John Marsh served a mission in Scotland some 50 years ago. He loved his mission but felt he hadn’t made much of a difference. Like all missions, it was difficult and he struggled with the thought he hadn’t been very successful. He had only baptized one lady and her son. However, in 1999 his feelings about his mission took a dramatic turn.
Brother Marsh wrote, “On Sunday, September 5, 1999 I received the following e-mail: ‘Hello John, I hope that you are our Elder Marsh who confirmed Sheila way back in 1967 in Greenock, Scotland. We lived in Gourock at the time and would love to hear from you and to bring you up to date on our family. Regards Duncan Hotchkiss’”
Brother Marsh continues, “I sent Duncan an e-mail . . . I received this response a day later:
‘To begin at the beginning; you were serving with Elder Chandler, living in ‘digs’ with Mrs. Dalgleish not far from our home in Gourock. You taught our family the missionary discussions and my wife Sheila and older son, Alun, were baptized. . . . Daughter Mairi and younger son Graham were too young to be baptized and I was too thrawn (stubborn), being a science teacher and clinging to Darwinism although I hadn\’t studied that either. . . .
‘You were moved to another area but were kind enough to send me a book ‘The Faith of a Scientist’ by Professor Henry Eyring, father of the present member of the Quorum of the Twelve. . . . Two years after you moved, we moved to the north of Scotland to an area where the nearest branch was 60 miles away. Sheila felt to get her Patriarchal blessing which promised her that if she remained faithful her husband would take her to the temple to be sealed for time and all eternity. When she showed me this I thought ‘Chance will be a fine thing!’ . . . We moved back to Greenock again in 1974 and Sheila was able to resume full activity in Greenock Ward, serving in many callings including R.S. President and Primary President. . . . I attended Church most Sundays with the family but still would not accept baptism though many missionaries tried.
‘In 1978 we were living in central Greenock . . . Two sister missionaries gave me the discussions but when they tried to commit me for baptism one Friday night I told them it wasn\’t for me! They went away disappointed, although Sheila tried to cheer them up by telling them it would be all right. When Sheila went out for Sunday school . . . I stayed home to make lunch. She found the sisters very excited. They had arrived earlier and met a couple of strangers who introduced themselves as Dr. Henry Eyring and his wife. His first wife . . . had died and he had re-married. His second wife was a Greenock lady. . . . He was on his way to receive an honorary degree from the Sorbonne in Paris, France, and they had come by Greenock to visit her relatives.
The sisters knew that I had his book, thanks to your good self, and asked him if he had time to visit with me and talk to me! He visited with me for two hours and explained his point of view as a scientist. . . . He took the bible and gathered together between thumb and forefinger the pages dealing with the Creation. He told me that was what the bible had to say about the HOW of creation. The rest of the scriptures were about the WHY of creation. If it was important for our salvation to know about the HOW the Lord would have given the information. He said, ‘I guess that\’s part of what we\’ll learn in the eternities.’ That made sense to me and I committed to be baptized.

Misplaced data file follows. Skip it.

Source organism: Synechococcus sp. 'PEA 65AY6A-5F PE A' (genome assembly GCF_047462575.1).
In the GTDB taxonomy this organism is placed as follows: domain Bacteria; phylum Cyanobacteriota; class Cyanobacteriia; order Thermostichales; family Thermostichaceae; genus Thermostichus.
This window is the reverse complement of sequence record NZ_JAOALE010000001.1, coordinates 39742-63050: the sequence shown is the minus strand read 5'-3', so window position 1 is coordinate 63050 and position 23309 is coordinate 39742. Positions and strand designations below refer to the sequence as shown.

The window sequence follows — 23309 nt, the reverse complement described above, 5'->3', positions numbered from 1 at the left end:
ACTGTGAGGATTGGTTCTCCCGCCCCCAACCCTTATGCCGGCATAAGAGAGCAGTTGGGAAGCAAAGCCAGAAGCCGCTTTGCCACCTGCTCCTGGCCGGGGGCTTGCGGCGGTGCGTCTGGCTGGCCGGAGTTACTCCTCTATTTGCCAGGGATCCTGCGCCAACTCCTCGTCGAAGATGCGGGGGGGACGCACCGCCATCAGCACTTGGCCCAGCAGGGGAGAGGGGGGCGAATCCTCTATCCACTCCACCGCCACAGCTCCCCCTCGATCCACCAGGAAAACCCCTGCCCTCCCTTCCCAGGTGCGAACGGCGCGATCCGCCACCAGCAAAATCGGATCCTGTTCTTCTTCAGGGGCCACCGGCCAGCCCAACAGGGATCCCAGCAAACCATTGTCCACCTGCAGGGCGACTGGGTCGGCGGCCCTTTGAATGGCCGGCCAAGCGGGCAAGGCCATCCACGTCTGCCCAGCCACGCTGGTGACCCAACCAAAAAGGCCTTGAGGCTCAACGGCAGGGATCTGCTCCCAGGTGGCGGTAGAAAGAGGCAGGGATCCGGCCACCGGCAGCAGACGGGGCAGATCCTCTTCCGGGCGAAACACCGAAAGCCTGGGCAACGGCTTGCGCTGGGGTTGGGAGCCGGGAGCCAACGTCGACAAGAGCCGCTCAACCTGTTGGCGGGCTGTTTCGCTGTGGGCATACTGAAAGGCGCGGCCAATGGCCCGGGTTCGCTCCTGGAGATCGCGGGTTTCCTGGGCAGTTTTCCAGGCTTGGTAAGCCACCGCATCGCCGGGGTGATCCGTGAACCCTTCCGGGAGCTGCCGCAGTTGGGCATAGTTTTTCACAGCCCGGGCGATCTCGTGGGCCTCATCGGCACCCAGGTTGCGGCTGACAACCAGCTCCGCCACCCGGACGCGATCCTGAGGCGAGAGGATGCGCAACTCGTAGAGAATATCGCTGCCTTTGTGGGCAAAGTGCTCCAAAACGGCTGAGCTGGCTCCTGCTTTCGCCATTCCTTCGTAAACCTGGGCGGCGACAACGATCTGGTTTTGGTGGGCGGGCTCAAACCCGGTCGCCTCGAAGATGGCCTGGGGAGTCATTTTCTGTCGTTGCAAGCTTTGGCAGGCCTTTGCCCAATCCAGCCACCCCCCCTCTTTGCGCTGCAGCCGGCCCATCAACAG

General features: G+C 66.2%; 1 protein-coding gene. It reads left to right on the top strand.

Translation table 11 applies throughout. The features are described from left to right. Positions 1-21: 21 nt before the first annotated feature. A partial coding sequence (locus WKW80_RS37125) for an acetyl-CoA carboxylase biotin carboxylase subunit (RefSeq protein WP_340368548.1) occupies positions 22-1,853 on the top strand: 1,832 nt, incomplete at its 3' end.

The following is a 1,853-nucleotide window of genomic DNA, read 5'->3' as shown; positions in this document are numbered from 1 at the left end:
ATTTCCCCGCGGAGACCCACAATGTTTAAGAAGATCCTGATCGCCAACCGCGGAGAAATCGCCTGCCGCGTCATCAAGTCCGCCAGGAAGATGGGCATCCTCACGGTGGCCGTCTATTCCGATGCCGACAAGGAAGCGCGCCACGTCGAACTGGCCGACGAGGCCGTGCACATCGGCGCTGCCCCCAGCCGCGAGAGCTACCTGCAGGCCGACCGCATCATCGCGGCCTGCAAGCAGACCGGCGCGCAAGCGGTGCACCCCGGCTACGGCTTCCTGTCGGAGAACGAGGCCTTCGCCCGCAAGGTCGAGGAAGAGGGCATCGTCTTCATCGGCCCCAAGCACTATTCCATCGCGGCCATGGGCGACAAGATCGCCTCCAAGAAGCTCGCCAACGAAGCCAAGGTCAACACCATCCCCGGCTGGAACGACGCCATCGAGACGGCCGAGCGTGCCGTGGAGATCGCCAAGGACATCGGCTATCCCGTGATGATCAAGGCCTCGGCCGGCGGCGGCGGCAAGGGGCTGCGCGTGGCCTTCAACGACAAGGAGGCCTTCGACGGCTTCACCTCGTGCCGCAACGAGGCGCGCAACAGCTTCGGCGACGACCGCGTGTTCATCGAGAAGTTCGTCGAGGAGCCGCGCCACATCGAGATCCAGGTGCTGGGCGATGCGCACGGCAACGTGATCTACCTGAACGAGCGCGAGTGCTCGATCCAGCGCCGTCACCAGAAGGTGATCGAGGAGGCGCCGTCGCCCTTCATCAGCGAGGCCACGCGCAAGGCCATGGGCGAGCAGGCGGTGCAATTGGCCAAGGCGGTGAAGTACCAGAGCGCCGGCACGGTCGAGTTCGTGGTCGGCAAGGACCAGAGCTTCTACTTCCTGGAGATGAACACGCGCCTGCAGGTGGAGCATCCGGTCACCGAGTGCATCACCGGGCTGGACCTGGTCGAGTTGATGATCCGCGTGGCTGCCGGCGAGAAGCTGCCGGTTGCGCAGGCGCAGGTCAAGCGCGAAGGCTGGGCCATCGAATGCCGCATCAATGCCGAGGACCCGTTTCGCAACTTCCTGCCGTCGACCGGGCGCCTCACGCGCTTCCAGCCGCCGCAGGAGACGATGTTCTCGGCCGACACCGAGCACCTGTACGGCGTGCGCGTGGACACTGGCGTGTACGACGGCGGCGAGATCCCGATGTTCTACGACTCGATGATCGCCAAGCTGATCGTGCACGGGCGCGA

But Satan doesn\’t give up easily. I was starting to waver again before my baptism when I found a scripture written on a scrap of paper on the table in the foyer of the Church meetinghouse. . . . I like to think of it as my second personal miracle. It quoted Proverbs 3: 5 – 6: ‘Trust in the Lord with all thine heart; and lean not unto thine own understanding. In all thy ways acknowledge him, and he shall direct your paths.’ I realized only then that faith was essential to spiritual progress. I was baptized on 28 June, 1978, was ordained an Elder in September, 1978 and called to serve as Branch President in Greenock in February 1979 and later as Bishop (twice), on Paisley Stake High Council, Stake Family History Centre Director, as Stake Clerk. And, oh yes, Sheila and I were sealed in the London Temple in September 1979.
‘I believe none of this would have happened if you had not taken the time and the care to send me that book. John, we will be, literally, eternally grateful to you for that. . . . We have often thought about you, John, But did not know how to contact you. It took me so long to accept the gospel that we felt sure you would have moved from the address on your missionary card. We were delighted to see your name on the Scotland Edinburgh Mission web site. Do let us know how you are doing.
Thank you again. Duncan & Sheila Hotchkiss”
“Behold, a sower went forth to sow . . . But other fell into good ground, and brought forth fruit, some an hundredfold, some sixtyfold, some thirtyfold” (Matthew 13:3-8). As missionaries and as members, you may never know what will result from the seeds that you sow. A small act of kindness, a testimony expressed in lifestyle, the gift of a book. Have faith, for if the soil be good, it will eventually bring forth fruit.